Review: The Tyranny of the Market, by Joel Waldfogel - The Objective Standard

Cambridge: Harvard University Press, 2007. 216 pp. $35.00 (cloth).

 

According to Joel Waldfogel, a professor of business and public policy at the Wharton School of Business, “a dominant strand of current thinking” regards markets as superior to government when it comes to providing consumers with what they want. When government undertakes the provision of goods, the products offered are limited to those that meet with the approval of the majority, whereas “[m]arkets are thought to avoid the tyranny of the majority because in markets each person can decide what she wants.” According to this dominant argument, he writes, “what’s available to me in markets depends only on my preferences, not on anyone else’s” (p. 2).

In his recent book, The Tyranny of the Market, Waldfogel challenges this assumption. When one considers what actually happens in free markets, when one considers the products available therein, says Waldfogel, “it’s clear that you can be better off in your capacity as a consumer of a particular product as more consumers share your preferences” (p. 4). In other words, you are more likely to get exactly what you want if your tastes are shared by the majority and less likely to get exactly what you want if your tastes differ from the majority. Thus, Waldfogel contends, when it comes to providing the goods that people want, “the market does not generally avoid the tyranny of the majority” any more than does a democratic political system that allocates goods (p. 6).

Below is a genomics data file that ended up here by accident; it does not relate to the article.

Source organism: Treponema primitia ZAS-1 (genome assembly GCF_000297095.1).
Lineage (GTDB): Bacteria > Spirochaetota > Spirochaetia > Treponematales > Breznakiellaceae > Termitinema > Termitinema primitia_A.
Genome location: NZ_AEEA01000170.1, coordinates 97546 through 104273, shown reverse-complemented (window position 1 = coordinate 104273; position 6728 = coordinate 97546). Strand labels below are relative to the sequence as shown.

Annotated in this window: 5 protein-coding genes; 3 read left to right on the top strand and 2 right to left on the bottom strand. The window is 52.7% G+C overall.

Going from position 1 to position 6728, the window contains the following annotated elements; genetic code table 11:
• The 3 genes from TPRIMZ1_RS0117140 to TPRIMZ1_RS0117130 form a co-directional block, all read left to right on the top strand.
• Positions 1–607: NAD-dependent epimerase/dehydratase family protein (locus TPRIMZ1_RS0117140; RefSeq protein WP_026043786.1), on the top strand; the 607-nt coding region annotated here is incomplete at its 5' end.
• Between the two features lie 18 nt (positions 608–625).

Waldfogel’s goal is to examine “how markets actually work” in order to allow policy makers and citizens to balance the shortcomings of markets against the shortcomings of government and “to determine an appropriate mix in each arena” (p. 36). Toward this end, he leads the reader through a series of examples in which there appears to be a breakdown in the market provision of goods.

The main examples that drive Waldfogel’s argument involve what he calls “differentiated products”—products that are quite similar in all but one small respect (p. 13). For example, instead of selling only one type of soda, beverage companies offer hundreds of variations. Even within one category of soda, cola-based drinks, beverage companies offer dozens of choices to satisfy almost every preference in taste, sweetener, and caffeine content. Waldfogel is “concerned about people’s access to differentiated products, such as books, restaurant meals, movies, and cars, that are well suited to their tastes” (p. 13). He explains that “we want our economic system to guarantee that things that ought to get done do get done,” including making differentiated products available for what he calls “preference minorities”—small groups of people with atypical preferences (p. 23).

The problem with market allocation, according to the author, is that it fails to provide such differentiated products for “preference minorities” in situations where the production of a good involves high fixed costs. A fixed cost is simply a business expense that does not vary in relation to the level of output. For example, the rent on a factory building is the same whether a company makes two units of a product or two thousand in the course of one month. By contrast, a variable cost is a business expense that varies with production levels. For example, more or less soda output requires more or less raw materials such as sugar and more or less hired labor.  When fixed costs are low, Waldfogel explains, producers can profit by targeting as many consumer preferences as possible by offering goods with as much variety as possible. When fixed costs are high, however, producers remain profitable only by offering a small variety of goods that corresponds to mainstream tastes. . . .

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